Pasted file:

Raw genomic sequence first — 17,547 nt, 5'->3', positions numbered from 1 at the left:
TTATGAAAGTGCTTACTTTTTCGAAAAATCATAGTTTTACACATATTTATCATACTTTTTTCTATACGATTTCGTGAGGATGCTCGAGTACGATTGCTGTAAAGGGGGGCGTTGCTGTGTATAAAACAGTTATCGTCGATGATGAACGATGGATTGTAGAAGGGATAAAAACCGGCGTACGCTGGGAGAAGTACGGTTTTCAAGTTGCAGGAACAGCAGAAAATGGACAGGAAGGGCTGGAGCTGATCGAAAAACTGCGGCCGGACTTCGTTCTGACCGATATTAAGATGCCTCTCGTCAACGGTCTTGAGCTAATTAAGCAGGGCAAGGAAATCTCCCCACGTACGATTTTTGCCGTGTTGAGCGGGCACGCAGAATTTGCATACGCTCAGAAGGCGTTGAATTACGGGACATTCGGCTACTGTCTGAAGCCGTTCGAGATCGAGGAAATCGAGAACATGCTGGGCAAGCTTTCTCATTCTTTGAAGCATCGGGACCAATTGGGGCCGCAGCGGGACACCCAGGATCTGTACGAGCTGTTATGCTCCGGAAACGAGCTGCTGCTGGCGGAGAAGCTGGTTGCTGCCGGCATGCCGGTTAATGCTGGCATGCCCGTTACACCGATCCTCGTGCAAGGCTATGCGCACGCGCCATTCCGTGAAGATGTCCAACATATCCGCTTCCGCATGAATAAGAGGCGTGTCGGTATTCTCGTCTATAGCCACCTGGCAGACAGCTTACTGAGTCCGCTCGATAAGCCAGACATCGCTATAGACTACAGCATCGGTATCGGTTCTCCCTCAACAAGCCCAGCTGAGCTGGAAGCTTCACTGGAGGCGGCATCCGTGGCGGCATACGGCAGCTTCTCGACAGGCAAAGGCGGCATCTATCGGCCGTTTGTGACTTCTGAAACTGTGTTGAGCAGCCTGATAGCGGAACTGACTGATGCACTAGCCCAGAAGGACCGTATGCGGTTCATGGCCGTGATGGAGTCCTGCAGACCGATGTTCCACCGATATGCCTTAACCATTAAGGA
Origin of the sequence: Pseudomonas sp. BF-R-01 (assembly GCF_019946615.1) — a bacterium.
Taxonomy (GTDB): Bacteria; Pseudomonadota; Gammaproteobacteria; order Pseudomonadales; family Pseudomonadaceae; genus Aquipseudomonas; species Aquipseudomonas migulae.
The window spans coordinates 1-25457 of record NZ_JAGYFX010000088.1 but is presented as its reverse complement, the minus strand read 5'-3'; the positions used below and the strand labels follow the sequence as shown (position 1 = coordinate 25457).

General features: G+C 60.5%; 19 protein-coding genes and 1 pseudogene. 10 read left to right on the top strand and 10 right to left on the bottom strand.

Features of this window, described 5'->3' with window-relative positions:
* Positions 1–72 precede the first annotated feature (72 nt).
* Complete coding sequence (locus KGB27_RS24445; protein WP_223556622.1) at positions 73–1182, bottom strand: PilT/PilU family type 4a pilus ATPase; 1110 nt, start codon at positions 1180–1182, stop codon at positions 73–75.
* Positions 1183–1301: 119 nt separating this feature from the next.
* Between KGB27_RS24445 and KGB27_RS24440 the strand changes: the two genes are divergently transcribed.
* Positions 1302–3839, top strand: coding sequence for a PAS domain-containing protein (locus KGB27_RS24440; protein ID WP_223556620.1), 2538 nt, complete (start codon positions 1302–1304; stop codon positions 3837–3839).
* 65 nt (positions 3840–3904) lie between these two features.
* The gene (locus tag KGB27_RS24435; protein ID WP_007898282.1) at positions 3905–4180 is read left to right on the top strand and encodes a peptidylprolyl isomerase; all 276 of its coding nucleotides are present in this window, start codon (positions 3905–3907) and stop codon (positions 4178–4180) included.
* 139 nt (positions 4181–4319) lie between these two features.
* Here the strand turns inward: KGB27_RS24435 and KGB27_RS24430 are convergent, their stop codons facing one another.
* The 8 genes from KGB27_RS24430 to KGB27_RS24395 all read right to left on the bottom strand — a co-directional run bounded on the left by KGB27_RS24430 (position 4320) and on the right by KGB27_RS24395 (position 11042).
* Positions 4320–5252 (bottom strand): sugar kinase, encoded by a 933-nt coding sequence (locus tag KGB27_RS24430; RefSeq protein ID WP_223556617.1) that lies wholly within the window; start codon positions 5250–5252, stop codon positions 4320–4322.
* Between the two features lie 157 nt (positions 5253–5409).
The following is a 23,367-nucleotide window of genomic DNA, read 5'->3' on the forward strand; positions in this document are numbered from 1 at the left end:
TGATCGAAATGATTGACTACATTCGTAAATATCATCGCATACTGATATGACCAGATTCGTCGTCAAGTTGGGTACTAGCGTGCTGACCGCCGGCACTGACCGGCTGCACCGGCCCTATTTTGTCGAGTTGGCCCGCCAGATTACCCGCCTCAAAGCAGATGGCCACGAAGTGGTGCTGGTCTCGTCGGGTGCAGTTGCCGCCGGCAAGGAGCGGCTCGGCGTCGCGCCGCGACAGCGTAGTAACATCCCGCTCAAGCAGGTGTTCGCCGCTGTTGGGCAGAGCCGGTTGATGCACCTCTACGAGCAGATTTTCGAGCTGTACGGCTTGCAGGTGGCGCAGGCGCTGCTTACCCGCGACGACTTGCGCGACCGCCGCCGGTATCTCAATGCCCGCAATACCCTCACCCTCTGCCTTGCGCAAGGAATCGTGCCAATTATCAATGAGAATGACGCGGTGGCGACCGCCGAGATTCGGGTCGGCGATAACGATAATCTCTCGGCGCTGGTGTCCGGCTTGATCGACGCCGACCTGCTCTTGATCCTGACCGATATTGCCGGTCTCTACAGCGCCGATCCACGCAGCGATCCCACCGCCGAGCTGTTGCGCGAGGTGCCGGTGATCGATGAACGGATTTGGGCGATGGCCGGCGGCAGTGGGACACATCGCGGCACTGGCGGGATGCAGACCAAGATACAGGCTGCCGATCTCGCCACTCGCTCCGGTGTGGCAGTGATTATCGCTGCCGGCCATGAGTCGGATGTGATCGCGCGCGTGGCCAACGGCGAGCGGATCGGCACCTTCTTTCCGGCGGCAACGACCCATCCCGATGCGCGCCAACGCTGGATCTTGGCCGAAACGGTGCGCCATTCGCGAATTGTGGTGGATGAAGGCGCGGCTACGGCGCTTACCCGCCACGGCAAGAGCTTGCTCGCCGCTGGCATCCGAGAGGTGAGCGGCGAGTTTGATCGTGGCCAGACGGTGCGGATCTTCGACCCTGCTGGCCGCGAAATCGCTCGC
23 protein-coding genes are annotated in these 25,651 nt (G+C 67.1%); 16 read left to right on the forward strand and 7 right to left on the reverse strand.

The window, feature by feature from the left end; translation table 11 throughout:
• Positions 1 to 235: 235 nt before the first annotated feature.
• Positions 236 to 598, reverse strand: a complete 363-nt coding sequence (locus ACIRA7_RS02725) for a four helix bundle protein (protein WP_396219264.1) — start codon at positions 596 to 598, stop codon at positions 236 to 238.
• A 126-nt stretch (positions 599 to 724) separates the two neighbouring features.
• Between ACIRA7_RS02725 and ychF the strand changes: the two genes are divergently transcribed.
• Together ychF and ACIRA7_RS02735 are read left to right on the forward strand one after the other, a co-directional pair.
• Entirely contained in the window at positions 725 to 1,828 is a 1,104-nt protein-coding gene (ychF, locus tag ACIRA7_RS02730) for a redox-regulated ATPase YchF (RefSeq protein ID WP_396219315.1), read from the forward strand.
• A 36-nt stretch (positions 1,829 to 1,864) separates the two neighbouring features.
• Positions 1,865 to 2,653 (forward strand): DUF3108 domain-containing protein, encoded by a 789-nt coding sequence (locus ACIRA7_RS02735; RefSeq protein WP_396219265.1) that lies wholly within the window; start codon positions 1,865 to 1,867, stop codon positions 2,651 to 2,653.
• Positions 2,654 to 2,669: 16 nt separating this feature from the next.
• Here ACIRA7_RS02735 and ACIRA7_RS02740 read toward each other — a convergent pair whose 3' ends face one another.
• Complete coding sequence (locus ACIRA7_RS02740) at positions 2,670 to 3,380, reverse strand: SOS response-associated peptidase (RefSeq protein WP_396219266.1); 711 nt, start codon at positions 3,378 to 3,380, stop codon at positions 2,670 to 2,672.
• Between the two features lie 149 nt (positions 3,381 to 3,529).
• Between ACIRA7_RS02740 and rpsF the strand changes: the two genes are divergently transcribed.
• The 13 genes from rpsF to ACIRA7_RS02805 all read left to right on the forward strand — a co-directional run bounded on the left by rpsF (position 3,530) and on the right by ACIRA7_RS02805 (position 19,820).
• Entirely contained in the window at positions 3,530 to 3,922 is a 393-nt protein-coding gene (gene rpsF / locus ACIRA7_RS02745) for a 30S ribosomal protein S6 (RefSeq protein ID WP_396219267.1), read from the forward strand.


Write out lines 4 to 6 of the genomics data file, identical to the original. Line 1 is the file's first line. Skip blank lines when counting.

Taxonomy (GTDB): Bacteria; Pseudomonadota; Gammaproteobacteria; order Pseudomonadales; family Pseudomonadaceae; genus Aquipseudomonas; species Aquipseudomonas migulae.
The window spans coordinates 1-25457 of record NZ_JAGYFX010000088.1 but is presented as its reverse complement, the minus strand read 5'-3'; the positions used below and the strand labels follow the sequence as shown (position 1 = coordinate 25457).

General features: G+C 60.5%; 19 protein-coding genes and 1 pseudogene. 10 read left to right on the top strand and 10 right to left on the bottom strand.